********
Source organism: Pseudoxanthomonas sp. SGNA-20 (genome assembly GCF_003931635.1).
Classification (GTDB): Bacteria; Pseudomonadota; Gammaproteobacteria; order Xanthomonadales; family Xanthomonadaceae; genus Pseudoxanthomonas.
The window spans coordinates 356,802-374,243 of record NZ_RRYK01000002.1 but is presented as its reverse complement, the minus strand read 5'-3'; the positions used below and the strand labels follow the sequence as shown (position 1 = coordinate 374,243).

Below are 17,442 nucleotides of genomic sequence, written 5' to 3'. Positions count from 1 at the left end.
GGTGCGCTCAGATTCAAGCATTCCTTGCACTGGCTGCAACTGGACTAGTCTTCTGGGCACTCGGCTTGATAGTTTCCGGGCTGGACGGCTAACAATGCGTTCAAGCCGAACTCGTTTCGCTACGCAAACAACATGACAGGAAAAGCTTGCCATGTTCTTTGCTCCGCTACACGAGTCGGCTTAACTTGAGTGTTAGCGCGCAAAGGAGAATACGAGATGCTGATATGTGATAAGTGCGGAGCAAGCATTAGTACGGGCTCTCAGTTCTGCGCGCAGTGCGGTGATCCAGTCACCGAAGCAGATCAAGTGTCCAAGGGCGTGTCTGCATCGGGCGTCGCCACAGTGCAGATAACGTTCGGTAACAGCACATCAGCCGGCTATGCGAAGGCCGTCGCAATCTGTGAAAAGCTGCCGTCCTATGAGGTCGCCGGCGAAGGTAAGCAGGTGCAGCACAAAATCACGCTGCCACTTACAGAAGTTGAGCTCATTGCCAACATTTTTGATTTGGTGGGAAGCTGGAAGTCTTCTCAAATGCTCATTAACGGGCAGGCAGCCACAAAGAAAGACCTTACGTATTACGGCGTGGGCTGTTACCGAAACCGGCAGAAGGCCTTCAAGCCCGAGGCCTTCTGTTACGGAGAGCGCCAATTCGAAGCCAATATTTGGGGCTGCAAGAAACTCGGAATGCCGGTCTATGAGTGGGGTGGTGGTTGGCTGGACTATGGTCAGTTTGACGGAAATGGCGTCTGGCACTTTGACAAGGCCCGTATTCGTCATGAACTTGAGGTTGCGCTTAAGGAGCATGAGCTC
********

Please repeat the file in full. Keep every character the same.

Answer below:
Source organism: Pseudoxanthomonas sp. SGNA-20 (genome assembly GCF_003931635.1).
Classification (GTDB): Bacteria; Pseudomonadota; Gammaproteobacteria; order Xanthomonadales; family Xanthomonadaceae; genus Pseudoxanthomonas.
The window spans coordinates 356,802-374,243 of record NZ_RRYK01000002.1 but is presented as its reverse complement, the minus strand read 5'-3'; the positions used below and the strand labels follow the sequence as shown (position 1 = coordinate 374,243).

Below are 17,442 nucleotides of genomic sequence, written 5' to 3'. Positions count from 1 at the left end.
GGTGCGCTCAGATTCAAGCATTCCTTGCACTGGCTGCAACTGGACTAGTCTTCTGGGCACTCGGCTTGATAGTTTCCGGGCTGGACGGCTAACAATGCGTTCAAGCCGAACTCGTTTCGCTACGCAAACAACATGACAGGAAAAGCTTGCCATGTTCTTTGCTCCGCTACACGAGTCGGCTTAACTTGAGTGTTAGCGCGCAAAGGAGAATACGAGATGCTGATATGTGATAAGTGCGGAGCAAGCATTAGTACGGGCTCTCAGTTCTGCGCGCAGTGCGGTGATCCAGTCACCGAAGCAGATCAAGTGTCCAAGGGCGTGTCTGCATCGGGCGTCGCCACAGTGCAGATAACGTTCGGTAACAGCACATCAGCCGGCTATGCGAAGGCCGTCGCAATCTGTGAAAAGCTGCCGTCCTATGAGGTCGCCGGCGAAGGTAAGCAGGTGCAGCACAAAATCACGCTGCCACTTACAGAAGTTGAGCTCATTGCCAACATTTTTGATTTGGTGGGAAGCTGGAAGTCTTCTCAAATGCTCATTAACGGGCAGGCAGCCACAAAGAAAGACCTTACGTATTACGGCGTGGGCTGTTACCGAAACCGGCAGAAGGCCTTCAAGCCCGAGGCCTTCTGTTACGGAGAGCGCCAATTCGAAGCCAATATTTGGGGCTGCAAGAAACTCGGAATGCCGGTCTATGAGTGGGGTGGTGGTTGGCTGGACTATGGTCAGTTTGACGGAAATGGCGTCTGGCACTTTGACAAGGCCCGTATTCGTCATGAACTTGAGGTTGCGCTTAAGGAGCATGAGCTC